Social performance process
This diagram shows the scope of our activities. We aim to
create a positive presence in the communities where we
Community engagement is fundamental to our approach to sustainability within Shell. It helps to build people’s trust and is the basis for operating responsibly. Our projects and operations also create business opportunities for people locally, which can help people build livelihoods.
Our major projects and facilities are required to have a social performance plan. This informs people about the social context for future operations and identifies any potential negative impacts on the community. The plans include community engagement activities, such as hosting local meetings, that help us to monitor the impacts of our operations (see opinion “”). It also identifies where we can support community development programmes. The social performance process can lead to changes in our plans and operations, if needed (see diagram).
We work together with our neighbours to minimise impacts and address concerns (see box below). Our social performance teams include experts in specialist areas, such as indigenous peoples’ rights, cultural heritage and land acquisition, resettlement and livelihood restoration. We also train people as community liaison officers, who are often local residents, to monitor and respond to community feedback.
For example, in the Netherlands during 2013, the Nederlandse Aardolie Maatschappij (NAM, Shell interest 50%) intensified community engagement following increased concerns about seismic activity. Community engagement included consultations with the local administrators, listening to the needs of the local residents and providing more information about operations. NAM produces gas from the onshore Groningen gas field in the Netherlands. The Dutch government has a 40% interest in the gas field and NAM a 60% interest. The government, advised by the regulator, reviews and approves the production plans for the field. NAM supports the recent plan proposed by the Minister of Economic Affairs to reduce production in response to increased seismic activity.
We also strengthened our approach to social performance in 2013, so that operations within Shell consistently apply common global social performance standards. These are informed by recognised international good practice, such as the International Finance Corporation (IFC) performance standards.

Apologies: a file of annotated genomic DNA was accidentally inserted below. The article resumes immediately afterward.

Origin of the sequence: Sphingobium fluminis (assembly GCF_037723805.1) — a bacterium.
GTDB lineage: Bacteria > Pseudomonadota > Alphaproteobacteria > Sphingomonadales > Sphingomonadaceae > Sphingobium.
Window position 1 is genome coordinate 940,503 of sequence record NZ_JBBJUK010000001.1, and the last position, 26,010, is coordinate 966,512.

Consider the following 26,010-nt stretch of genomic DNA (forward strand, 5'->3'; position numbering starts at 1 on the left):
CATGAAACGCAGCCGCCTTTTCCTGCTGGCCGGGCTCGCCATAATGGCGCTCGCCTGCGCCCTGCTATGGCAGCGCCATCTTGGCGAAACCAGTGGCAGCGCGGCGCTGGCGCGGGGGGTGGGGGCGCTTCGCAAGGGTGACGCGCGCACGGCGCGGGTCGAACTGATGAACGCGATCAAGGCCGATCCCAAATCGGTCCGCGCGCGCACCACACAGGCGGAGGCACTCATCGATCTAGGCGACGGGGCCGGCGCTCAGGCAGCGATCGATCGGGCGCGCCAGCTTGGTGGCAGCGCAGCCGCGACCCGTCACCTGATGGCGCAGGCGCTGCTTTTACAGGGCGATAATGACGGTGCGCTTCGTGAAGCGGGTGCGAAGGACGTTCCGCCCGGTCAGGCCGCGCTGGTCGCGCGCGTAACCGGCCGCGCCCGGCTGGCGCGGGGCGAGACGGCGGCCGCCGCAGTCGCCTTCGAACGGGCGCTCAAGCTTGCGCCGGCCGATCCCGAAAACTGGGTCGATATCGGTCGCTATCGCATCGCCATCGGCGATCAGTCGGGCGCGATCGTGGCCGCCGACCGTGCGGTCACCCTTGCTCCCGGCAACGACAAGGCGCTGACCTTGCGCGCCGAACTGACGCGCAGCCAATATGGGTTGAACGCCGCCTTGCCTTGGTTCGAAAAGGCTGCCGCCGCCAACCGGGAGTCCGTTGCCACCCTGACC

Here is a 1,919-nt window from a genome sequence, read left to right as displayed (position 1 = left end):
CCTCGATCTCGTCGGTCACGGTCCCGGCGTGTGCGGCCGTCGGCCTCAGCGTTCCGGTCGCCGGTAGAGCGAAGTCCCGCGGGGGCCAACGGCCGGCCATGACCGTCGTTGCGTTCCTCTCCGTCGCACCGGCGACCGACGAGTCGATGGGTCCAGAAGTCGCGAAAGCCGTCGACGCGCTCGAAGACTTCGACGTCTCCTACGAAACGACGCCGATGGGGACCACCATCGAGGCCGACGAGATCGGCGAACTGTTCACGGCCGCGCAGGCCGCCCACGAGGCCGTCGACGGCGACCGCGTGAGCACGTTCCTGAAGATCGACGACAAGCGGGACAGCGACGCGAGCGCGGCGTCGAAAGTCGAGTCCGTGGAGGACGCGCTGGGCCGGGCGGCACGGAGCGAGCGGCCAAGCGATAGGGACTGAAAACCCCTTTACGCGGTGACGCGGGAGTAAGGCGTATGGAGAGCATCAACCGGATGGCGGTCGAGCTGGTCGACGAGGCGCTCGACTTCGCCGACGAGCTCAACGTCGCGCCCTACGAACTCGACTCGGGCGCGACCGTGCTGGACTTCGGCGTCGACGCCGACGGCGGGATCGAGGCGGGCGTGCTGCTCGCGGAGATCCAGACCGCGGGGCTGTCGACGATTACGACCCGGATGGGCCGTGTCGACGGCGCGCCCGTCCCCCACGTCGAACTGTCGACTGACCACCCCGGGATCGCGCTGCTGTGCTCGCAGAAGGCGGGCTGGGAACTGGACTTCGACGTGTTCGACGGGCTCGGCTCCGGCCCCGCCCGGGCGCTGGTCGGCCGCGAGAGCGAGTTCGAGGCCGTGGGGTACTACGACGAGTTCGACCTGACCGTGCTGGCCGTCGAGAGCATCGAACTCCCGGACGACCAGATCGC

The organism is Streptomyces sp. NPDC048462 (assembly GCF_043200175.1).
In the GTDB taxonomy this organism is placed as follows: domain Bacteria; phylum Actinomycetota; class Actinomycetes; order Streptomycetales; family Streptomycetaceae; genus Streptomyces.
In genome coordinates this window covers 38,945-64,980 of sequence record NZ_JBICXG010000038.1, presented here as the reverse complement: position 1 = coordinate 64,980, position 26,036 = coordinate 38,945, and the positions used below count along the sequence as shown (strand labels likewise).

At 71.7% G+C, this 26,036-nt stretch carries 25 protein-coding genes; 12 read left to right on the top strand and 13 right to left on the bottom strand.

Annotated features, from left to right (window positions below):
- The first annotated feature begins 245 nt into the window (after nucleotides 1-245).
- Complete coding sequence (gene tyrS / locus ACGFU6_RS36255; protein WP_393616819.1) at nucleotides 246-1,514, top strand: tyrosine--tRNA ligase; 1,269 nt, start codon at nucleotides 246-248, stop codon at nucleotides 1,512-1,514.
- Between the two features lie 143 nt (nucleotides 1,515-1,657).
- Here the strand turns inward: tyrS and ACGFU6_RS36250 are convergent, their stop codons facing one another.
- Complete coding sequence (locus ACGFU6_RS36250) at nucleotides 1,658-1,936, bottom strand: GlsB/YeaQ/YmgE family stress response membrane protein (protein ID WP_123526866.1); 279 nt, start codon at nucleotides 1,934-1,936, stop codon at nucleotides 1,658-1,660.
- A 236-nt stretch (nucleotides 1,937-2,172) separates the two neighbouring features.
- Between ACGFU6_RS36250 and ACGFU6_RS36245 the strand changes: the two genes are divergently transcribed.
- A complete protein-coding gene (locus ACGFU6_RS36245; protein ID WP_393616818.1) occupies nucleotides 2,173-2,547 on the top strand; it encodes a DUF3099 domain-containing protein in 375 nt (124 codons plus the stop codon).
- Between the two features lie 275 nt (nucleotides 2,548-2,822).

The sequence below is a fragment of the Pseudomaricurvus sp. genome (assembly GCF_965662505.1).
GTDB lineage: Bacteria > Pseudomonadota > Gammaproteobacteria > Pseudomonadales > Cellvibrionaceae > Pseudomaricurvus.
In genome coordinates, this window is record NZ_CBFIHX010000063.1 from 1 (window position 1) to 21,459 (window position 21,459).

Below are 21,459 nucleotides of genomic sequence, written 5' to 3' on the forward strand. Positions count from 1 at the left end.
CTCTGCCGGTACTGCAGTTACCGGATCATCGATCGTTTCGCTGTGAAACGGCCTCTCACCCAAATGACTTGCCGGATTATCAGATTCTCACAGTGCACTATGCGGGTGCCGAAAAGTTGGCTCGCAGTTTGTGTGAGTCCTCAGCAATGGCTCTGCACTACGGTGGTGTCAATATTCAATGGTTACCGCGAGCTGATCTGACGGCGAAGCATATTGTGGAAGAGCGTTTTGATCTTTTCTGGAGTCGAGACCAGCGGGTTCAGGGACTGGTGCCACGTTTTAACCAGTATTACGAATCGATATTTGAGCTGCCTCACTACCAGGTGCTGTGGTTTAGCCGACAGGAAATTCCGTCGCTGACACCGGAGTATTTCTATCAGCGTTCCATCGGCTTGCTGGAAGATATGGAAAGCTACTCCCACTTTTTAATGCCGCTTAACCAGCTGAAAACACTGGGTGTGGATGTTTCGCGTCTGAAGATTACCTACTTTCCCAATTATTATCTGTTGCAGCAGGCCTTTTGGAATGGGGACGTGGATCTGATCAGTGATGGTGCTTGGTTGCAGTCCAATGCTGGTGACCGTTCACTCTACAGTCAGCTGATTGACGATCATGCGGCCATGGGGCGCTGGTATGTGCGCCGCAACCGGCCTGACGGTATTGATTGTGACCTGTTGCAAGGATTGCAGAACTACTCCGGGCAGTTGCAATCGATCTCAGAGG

Community feedback mechanisms
We have tight gas and oil operations in the Appalachia region in the USA. Over 18 months, we developed a community feedback pilot programme for people from nearby communities. This followed an unexpected volume of calls and complaints from residents in the area due to problems such as noise from our operations.
Neighbourhood call centres were set up for the community to contact Shell. Our community liaison officers reviewed and followed up on every query. Shell also put systems in place to contact the community about upcoming site activity to reduce any potential interference that could affect people living in the area.
“Shell Appalachia has met regularly with the Board of Commissioners and held community meetings,” says Erick Coolidge, County Commissioner, Tioga County, Pennsylvania. ”This has helped to dispel misinformation about the drilling process. It also shows interest from Shell in our community’s needs.”
Since 2011, Shell has contacted over 2,000 people about site activities and processed over 2,250 feedback requests from people in the community. Within two years, calls reduced to around 50 cases a month, after a high of 210 cases a month in early 2012.
Appalachia’s community feedback programme was part of our work with IPIECA, the oil and gas industry association for social and environmental issues, to collaborate on the development of grievance mechanisms for the industry.